Your assertion that models of the Ebola epidemic have failed to project its course misrepresents their aims (see Nature 515, 18; 2014). They helped to inspire and inform the strong international response that may at last be slowing the epidemic (see M. F. C. Gomes et al. PLoS Curr. Outbreaks http://doi.org/vvd; 2014).
Subsequent models assessed the likely impact of different public-health interventions and policy decisions (J. A. Lewnard et al. Lancet Infect. Dis. 14, 1189–1195 (2014) and A. Pandey et al. Science http://doi.org/wts; 2014). As those interventions were implemented and as people's behaviour changed, case counts below the modelled baseline were early indicators that the response to the outbreak was having an effect.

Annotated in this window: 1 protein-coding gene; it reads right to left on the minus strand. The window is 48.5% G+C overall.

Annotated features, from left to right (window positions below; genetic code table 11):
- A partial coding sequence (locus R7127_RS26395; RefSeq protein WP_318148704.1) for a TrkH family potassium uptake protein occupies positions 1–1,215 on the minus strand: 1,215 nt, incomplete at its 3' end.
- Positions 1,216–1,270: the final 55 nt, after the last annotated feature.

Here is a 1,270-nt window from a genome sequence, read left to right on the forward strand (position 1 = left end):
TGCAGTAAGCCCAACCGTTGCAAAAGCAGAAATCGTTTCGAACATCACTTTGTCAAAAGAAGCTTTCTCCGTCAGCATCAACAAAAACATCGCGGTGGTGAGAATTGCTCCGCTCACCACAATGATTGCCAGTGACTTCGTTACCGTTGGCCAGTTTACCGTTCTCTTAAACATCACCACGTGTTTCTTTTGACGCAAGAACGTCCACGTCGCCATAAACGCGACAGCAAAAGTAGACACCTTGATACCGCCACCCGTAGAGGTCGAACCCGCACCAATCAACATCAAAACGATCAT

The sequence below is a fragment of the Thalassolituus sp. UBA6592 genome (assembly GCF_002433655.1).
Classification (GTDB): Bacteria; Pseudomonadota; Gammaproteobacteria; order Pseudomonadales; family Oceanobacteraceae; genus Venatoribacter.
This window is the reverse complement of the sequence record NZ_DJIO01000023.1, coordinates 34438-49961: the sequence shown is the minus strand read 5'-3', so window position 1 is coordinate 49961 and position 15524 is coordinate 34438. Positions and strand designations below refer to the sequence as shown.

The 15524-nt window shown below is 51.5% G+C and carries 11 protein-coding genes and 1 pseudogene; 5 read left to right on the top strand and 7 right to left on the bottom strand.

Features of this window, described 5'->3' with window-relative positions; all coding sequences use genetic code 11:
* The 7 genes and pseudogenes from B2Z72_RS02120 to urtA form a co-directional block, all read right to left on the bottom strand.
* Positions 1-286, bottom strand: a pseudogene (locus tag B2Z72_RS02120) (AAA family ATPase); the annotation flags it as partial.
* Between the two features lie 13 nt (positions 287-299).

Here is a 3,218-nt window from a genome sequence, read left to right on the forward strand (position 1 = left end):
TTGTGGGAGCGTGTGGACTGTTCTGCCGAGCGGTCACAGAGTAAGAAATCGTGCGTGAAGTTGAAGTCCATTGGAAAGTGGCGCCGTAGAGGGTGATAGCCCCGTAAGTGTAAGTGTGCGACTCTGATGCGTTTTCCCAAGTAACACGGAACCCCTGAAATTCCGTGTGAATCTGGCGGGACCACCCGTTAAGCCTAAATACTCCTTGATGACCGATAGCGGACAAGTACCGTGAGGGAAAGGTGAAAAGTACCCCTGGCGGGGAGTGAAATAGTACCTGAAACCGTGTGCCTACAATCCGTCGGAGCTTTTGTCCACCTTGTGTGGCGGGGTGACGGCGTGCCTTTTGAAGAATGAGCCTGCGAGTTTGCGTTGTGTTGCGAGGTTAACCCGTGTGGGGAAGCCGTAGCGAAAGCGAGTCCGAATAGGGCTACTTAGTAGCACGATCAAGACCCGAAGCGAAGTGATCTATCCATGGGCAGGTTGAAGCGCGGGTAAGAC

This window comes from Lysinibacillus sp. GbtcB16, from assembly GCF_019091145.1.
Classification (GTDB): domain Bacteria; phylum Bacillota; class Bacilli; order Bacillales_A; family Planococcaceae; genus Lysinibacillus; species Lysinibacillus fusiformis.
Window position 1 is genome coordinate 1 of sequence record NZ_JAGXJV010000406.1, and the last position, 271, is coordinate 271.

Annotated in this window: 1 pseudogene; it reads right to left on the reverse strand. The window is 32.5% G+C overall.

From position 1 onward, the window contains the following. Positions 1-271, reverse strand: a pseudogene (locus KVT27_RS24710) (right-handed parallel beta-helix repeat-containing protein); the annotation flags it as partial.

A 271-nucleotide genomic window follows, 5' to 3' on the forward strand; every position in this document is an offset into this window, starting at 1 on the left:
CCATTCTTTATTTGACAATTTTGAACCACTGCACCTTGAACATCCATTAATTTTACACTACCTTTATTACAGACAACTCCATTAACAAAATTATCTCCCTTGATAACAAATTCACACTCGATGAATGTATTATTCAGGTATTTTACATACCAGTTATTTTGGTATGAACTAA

Epidemics are affected by countless variables, so uncertainty is a given. Models synthesize available information. Without them, there is little to guide decision-makers during an outbreak. Their importance goes beyond providing forecasts.
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American Journal of Epidemiology (2019)
Nature Microbiology (2019)
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